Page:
Teams got better when DJ arrived and got worse when he left. And not just slightly in either direction. So that would be, I think, a “yes” to Question 9.
10. How many MVP-type seasons has he had? Has he ever won an MVP award? If not, how many times has he been close?
Never challenged for an MVP award. The year he finished fifth (1979-80), Kareem was a runaway winner. He was never close to winning, but as I wrote earlier, the Hall of Fame is stuffed with guys who never challenged for an MVP. You think Paul Pierce is a Hall of Fame lock, right? Well, so do I. You know how many first-place votes Pierce has received in his career? Zero. Second-place? None. Third place? One, last year. Since Pierce began his NBA career, 1,359 MVP ballots have been cast, and just one voter thought he was one of the three best players in the league for a given season. But he’ll still cruise into the Hall of Fame, probably on the first ballot. MVP voting just doesn’t mean a lot in basketball when it comes to the Hall. Unlike baseball, it’s a sport that can be dominated by a single person, and that usually is the guy that wins the MVPs. Plus, there rarely is a fluke MVP in hoops. No Zoilo Versalles or Kevin Mitchell. There isn’t an NBA MVP who isn’t in the Hall of Fame (or will be when eligible.) There are lots of baseball MVPs who haven’t even come close to Cooperstown (hello to George Bell, Jeff Burroughs and Willie Hernandez, among others.) This is the one spot where the Keltner List isn’t much help and frankly doesn’t translate well to basketball.
11. How many All-Star-type seasons has he had? How many All-Star Games has he played in? Did most of the players who played in this many All-Star Games go into the Hall of Fame?â¨
Dennis Johnson played in five All-Star Games. There are 21 other players eligible for the Hall of Fame who have played in five All-Star Games. Nine are have been elected.
I was a little surprised to see that D.J. played in just one All-Star Game for the Celtics, but it makes sense when you consider that A) Jordan and Isiah were the starters every year and B) The Big Three made it every year.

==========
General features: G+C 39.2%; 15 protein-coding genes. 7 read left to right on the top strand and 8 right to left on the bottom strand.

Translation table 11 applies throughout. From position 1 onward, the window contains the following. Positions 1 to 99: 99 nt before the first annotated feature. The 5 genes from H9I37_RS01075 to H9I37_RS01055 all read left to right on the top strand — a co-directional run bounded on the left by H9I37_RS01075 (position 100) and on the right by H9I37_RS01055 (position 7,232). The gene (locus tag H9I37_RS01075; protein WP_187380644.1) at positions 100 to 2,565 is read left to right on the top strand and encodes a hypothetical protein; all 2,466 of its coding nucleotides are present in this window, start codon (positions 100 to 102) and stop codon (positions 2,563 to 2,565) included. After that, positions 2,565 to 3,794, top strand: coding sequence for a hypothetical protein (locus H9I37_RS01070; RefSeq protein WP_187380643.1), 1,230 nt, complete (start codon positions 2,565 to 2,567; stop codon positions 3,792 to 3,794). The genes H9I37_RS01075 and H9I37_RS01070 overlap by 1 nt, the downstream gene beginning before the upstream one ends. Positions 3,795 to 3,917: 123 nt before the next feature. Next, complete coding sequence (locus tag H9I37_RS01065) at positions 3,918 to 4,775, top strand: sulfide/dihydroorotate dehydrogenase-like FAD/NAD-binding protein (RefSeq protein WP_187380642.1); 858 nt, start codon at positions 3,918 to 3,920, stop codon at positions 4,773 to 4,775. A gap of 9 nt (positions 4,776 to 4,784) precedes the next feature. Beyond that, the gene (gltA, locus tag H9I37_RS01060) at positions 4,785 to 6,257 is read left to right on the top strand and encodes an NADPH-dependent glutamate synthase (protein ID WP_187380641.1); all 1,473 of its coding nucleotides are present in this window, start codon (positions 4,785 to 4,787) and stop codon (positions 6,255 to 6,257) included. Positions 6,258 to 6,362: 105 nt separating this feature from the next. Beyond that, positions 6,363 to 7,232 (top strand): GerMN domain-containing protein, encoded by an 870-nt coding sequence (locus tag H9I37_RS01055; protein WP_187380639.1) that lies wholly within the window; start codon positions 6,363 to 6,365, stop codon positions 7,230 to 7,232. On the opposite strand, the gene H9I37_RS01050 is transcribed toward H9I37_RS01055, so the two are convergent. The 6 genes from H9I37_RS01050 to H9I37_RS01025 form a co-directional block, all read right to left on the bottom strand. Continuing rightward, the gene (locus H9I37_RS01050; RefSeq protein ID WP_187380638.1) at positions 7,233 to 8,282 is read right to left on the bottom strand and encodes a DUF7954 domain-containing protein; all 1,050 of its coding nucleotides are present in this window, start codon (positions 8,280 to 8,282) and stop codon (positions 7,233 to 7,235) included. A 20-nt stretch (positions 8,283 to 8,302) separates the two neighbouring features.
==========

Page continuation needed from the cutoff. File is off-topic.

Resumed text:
(In case you were wondering, the stone-lock number of All-Star Game appearances you need to get into the Hall of Fame is eight. There have been 37 players eligible for the Hall of Fame that have played in eight. Only Larry Faust isn’t in Springfield. In fairness, he did kill four people in 1972, so maybe that’s why he isn’t in. Kidding, of course. But once you get to eight, you can punch the ticket.)
12. If this man were the best player on his team, would it be likely that the team can win an NBA title?
Well, he was the best player on a team that won an NBA title. And you could at argue that he was the second-best player on the 1984 Celtics. Take a look at all the NBA title winners and figure out the second-best player on those teams. I’ll bet 90 percent of them are in the Hall of Fame.
13. What impact has the player had on basketball history? Has he been responsible for any rule changes? Has he introduced any new equipment? Has he changed the game in any way? Was his college and/or international career especially noteworthy?
Not much here, although he was one of the subjects of the famous “Thirteen Johnsons Playing The Game” song from the 1984 Pride And Passion NBA DVD. Come on, sing along:
Thirteen Johnsons With The Same Last Name
Thirteen Johnsons Playing The Game
All Of The Johnsons Shooting Hoop
Too Many Johnsons Spoil The Soup
That final line, by the way, has never been uttered by Nina Hartley.
So Will He Get In?
I have to confess that I thought I would need to play the intangible card with DJ. You know, look past the numbers, was a winner, all that stuff. But his numbers alone hold up pretty well. And there are just too many important lists that have only Hall of Famers and DJ. Can’t ignore that. Again, I’m not sure that he’s the very best player not in the Hall of Fame, but there aren’t five better. He absolutely deserves his day.
I don’t think he gets in this year (that’ll be Malone, Pippen and The Dream Team — I’m speaking about the 1992 Olympic squad, not the Brutus Beefcake/Greg Valentine tag duo of the late '80s) but I still believe it’ll happen sometime in the next couple of years. I bet he sneaks in during a down year.
And that’ll make the case for Jo Jo White a lot easier.